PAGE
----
Due to the inverse square law, radio signals transmitted into space degrade over distance. When Marconi’s signal left earth and transmitted into space in 1901, it spread out in a wave similar to dropping a stone in a lake. The waves diffused or spread out over distance due to the exponentially larger area it had to encompass. In short, because of this inverse square law, all radio signals from Earth become indistinguishable from background noise after a few light-years. However, if we could send a microwave signal for interstellar communication, at a range from 1 GHz to 10 GHz, it is possible that an alien species could receive the signal. This is, of course, assuming that such species has the technology to detect the signal, and, more importantly, are able to interpret the signal as extraterrestrial on their part.

If for some offbeat reason I was the astronomer responsible for sending such radio signal, I would send the the piano version of Ave Maria by Franz Schubert. This is, in my opinion, one of the most beautiful and peaceful sounds we could emit into deep space. For a TV series, I would transmit Cosmoswith Carl Sagan. An intelligent extraterrestrial civilization watching Cosmos would, notionally, assume that the civilization transmitting the TV signal has a rudimentary understanding of the Universe. Lastly, for a movie, I would transmit without a doubt Independence Day. Just in case the aliens decide to invade … Independence Day should serve as an essential warning to our galactic neighbors: we will kick their ass.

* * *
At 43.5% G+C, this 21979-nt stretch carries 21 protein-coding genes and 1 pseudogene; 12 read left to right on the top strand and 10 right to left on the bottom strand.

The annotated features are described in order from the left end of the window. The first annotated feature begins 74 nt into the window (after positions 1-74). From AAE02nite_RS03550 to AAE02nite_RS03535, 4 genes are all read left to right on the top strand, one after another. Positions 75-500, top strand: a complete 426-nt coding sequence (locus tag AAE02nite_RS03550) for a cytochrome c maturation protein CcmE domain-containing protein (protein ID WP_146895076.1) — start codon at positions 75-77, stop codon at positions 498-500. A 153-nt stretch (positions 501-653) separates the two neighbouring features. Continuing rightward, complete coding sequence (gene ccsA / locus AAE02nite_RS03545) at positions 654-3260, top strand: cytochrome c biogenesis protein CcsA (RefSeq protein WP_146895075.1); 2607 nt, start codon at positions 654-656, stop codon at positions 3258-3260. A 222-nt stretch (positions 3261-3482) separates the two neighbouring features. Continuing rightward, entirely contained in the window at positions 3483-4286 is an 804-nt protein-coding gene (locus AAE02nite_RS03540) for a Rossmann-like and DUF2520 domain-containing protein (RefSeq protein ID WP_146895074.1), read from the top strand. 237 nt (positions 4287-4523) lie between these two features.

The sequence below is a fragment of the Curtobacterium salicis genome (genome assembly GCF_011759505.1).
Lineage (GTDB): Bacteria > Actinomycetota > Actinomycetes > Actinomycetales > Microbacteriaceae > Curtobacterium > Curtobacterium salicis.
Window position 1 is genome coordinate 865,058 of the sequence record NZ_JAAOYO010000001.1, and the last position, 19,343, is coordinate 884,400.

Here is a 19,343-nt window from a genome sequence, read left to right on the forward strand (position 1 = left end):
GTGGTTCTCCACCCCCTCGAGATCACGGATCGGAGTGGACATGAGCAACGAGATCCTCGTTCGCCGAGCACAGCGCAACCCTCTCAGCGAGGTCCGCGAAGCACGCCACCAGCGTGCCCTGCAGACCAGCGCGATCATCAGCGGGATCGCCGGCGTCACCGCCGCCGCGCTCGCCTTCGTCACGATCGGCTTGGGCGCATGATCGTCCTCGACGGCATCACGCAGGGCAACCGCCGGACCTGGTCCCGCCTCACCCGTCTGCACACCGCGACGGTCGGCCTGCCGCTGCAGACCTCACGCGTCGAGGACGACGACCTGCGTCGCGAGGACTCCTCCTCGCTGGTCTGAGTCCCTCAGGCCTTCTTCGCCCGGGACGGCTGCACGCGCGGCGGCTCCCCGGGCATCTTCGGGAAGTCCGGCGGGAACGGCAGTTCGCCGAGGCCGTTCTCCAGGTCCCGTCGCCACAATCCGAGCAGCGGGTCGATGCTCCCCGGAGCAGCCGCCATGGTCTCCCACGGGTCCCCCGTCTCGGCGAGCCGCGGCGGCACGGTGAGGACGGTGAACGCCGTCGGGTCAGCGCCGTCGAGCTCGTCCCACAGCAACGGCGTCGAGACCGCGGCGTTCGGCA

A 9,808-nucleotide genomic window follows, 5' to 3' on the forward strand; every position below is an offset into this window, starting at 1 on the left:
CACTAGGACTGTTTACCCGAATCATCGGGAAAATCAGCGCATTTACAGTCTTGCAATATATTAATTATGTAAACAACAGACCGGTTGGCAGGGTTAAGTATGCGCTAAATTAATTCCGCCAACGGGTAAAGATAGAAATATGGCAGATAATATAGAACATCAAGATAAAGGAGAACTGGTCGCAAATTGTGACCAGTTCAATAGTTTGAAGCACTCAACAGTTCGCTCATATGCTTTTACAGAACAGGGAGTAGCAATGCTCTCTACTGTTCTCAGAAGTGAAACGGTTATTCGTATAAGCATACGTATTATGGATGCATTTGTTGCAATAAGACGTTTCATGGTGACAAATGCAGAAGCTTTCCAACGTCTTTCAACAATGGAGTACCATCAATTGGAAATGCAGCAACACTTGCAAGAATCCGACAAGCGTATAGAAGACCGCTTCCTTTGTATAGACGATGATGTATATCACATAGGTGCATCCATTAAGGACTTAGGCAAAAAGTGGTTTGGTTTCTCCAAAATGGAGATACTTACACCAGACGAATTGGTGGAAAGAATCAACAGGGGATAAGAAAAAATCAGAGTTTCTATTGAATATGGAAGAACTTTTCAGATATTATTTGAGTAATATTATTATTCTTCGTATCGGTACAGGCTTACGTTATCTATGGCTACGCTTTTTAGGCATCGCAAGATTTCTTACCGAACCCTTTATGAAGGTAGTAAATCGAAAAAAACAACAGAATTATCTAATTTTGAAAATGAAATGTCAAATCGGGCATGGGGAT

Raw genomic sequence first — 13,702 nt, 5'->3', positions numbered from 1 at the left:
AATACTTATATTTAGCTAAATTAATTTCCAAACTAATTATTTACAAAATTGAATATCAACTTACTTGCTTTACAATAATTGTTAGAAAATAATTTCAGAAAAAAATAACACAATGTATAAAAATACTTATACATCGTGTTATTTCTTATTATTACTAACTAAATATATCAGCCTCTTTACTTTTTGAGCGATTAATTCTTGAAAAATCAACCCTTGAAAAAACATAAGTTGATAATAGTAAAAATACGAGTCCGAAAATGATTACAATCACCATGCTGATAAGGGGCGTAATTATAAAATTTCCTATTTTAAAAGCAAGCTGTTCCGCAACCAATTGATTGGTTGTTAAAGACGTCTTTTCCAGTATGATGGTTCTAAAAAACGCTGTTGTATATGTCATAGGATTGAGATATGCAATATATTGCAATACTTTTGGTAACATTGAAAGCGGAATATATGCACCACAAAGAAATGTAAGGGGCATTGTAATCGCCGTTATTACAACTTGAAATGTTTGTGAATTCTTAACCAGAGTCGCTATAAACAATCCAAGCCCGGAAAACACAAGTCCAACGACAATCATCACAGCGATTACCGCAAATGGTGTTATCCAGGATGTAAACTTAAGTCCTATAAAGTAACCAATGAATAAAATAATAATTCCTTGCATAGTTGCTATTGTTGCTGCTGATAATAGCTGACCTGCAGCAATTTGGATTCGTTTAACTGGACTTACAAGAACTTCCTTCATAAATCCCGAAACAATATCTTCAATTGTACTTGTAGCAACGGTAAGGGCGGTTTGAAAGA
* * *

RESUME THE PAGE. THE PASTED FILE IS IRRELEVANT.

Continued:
Nancy Atkinson (Senior Editor for Universe Today, Host of the NASA Lunar Science Institute podcast & a NASA/JPL Solar System Ambassador)

I love the song “Trip The Light”, which was used in a “Where The Hell is Matt” video (the crazy dancing guy) in 2012. I posted it on my website (http://www.nancyatkinson.com/blog/2012/07/10/dancing-around-the-world/ ) and wrote: “I hope when future generations look back at this time in history, or if an alien civilization ever found evidence of life on Earth, this is what they’d see. All anyone ever really wants is to be happy, and sometimes dancing is the only way to express it.” The song and video also expresses a one-ness across our world that we should aspire to truly make a reality. One verse says:
Remember we’re lost together
Remember we’re the same
We hold the burning rhythm in our hearts
We hold the flame
https://youtu.be/Pwe-pA6TaZk
I don’t watch much TV, so it is hard for me to pick a TV series! The easy answer would be easy to say one of the “Star Trek” series, probably the “Voyager” series because it portrayed a widely diverse crew that had to deal with lots of adversity, and they met up with lots of different alien species (OK, that actually describes ALL of the Star Trek series….)!
As far as a movie, I’m going to go with my favorite movie of all time, “Love Actually.” It shows humanity, warts and all, but despite our failings, we can still manage to figure out how to get along.